The New England Regional Fellowship Consortium (NERFC) is a growing body of New England cultural institutions which seek to enhance scholarly access to their collections by offering grants for 8 weeks of study in the holdings of at least three of the participating institutions. The program is competitive and attracts scholars working on a broad range of topics. The John Hay Library, a NERFC member since 2014, has previously hosted fellows working on topics such as the fear of nuclear explosion during the Cold War, 19th century panoramic spectacles, and humor in the gay liberation and feminist movements.
The Bamboula! Symposium has been rescheduled for Tuesday, April 11 from 2 – 3:30 p.m. in Petteruti Lounge, second floor, Robert Campus Center/Faunce House. A reception will follow in the lobby of the John Hay Library.
Organized and moderated by Tony Bogues, Asa Messer Professor of Humanities and Critical Theory and Director of the Center for the Study of Slavery and Justice at Brown, the symposium will feature panelists John Davis ’79 and Brandy Monk-PaytonAM’12, PhD’16, Mellon Postdoctoral Fellow in the Department of Film and Media Studies and the Leslie Center for the Humanities at Dartmouth College.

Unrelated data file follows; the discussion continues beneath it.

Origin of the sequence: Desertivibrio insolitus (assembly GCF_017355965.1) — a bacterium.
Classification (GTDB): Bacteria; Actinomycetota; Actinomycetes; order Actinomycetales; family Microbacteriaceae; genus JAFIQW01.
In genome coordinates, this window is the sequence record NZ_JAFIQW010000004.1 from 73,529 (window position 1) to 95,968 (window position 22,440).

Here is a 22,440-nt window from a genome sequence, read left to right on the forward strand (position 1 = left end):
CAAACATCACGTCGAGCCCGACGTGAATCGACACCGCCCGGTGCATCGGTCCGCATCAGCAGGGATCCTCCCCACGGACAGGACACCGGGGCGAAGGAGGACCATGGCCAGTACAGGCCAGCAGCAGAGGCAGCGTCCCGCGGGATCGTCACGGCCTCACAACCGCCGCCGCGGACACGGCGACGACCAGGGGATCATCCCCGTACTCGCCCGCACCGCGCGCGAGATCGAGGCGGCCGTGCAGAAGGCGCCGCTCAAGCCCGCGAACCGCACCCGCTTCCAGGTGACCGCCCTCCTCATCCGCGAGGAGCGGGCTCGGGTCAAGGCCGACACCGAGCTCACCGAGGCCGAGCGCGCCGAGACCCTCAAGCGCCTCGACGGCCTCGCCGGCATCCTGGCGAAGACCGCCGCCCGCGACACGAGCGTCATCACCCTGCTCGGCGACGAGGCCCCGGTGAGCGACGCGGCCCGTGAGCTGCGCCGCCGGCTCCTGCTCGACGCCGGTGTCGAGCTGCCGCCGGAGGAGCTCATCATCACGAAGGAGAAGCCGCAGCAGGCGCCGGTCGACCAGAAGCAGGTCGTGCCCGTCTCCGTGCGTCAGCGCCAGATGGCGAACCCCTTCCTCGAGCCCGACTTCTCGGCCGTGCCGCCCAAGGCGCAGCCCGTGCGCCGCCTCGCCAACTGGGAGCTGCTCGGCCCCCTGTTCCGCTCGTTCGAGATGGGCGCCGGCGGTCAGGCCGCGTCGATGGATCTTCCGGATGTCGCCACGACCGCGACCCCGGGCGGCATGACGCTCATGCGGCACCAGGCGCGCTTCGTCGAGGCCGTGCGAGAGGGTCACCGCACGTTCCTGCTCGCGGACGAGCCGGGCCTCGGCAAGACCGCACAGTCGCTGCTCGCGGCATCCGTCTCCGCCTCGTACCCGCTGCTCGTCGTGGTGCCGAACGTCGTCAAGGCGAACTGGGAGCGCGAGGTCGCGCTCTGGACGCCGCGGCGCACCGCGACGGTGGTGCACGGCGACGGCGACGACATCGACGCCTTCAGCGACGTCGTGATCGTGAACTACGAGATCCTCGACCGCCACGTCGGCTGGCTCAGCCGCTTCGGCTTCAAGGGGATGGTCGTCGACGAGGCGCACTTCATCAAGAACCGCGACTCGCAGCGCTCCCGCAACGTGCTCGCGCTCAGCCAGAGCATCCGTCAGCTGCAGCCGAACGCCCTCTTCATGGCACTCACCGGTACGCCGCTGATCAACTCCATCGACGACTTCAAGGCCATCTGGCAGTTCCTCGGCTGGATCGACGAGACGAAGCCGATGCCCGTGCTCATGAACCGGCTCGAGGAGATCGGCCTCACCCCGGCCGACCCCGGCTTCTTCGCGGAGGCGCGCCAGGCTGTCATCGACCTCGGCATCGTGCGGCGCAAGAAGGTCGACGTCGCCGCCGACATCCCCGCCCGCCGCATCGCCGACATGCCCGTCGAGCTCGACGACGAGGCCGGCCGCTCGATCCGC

Update: Eric Lott is unable to attend the symposium.
John Davis; photo by John Halpern
With Bamboula! Black Music Before the Blues, the exhibition he has now conceived and curated at Brown University’s John Hay Library, pianist John Davis continues to define, excavate, and disseminate a previously-unacknowledged African American roots music. Davis is most associated with his frequent concerts in the United States and abroad stemming from three critically-acclaimed recordings on Newport Classic: John Davis Plays Blind Tom , a top-ten seller in Classical Music at Tower Records and Amazon.com; Marshfield Tornado: John Davis Plays Blind Boone , a repeat No. 1 seller on the Ragtime chart at Amazon.com; and Halley’s Comet: Around the Piano with Mark Twain & John Davis , a CD of Twain-related compositions “played powerfully and with a rich palette,” according to The New York Times. At the core of Davis’ grassroots pursuit of forgotten black culture is the pianist’s personal archive of rare 19th– and early 20th century printed African Americana that is the source for many of the ideas and materials that have filtered into his concerts, recordings, and literary contributions to African American Lives, the African American National Biography, and Stress and Coping in Autism, all published by Oxford University Press. Mr. Davis’ cutting-edge career has been featured on CNN; CNN-International; ABC Radio National (Australia); the BBC World News; NPR’s All Things Considered, Performance Today, and On Point, with Tom Ashbrook; PBS’ Life 360; The Today Show on NBC, ABC’s Good Morning America; and in a program-long interview of him on ABC’s Nightline Up-Close. Among the countless print publications in which he has been profiled are The New York Times,The New Yorker, TheOxford American, The Independent (London), and Scientific American.